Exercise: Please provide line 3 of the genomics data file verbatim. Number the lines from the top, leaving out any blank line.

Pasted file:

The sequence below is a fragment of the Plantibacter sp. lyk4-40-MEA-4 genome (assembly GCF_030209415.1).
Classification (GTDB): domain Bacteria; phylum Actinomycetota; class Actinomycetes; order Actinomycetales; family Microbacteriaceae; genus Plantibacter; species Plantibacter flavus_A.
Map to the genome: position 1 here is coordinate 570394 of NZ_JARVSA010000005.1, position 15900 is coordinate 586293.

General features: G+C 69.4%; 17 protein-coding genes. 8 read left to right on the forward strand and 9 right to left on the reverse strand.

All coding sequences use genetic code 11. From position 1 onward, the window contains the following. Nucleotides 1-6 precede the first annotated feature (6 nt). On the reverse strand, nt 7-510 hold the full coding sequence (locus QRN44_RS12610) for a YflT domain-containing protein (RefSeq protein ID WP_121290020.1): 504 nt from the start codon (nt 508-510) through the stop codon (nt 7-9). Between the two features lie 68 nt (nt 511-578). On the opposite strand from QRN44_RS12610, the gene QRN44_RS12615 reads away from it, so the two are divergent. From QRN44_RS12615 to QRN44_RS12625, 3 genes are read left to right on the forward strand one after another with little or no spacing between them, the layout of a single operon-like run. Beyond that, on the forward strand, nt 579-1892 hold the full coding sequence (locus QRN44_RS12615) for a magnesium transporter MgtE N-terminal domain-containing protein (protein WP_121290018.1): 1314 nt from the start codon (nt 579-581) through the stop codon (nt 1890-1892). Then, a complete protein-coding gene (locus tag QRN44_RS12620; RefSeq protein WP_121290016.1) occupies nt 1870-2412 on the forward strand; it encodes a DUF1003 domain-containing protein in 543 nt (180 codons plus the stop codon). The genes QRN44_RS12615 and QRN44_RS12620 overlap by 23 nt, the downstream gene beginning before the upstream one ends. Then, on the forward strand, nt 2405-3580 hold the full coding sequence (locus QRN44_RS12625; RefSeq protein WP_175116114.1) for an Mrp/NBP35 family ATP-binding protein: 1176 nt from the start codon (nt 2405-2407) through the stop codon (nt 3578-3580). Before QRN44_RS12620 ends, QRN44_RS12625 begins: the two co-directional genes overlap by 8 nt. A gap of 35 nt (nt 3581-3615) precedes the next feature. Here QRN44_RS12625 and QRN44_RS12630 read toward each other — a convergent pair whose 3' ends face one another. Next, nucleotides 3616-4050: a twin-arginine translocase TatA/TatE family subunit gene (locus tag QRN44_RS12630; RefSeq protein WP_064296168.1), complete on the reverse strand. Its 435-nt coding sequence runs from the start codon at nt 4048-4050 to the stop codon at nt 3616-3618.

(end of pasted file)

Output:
Map to the genome: position 1 here is coordinate 570394 of NZ_JARVSA010000005.1, position 15900 is coordinate 586293.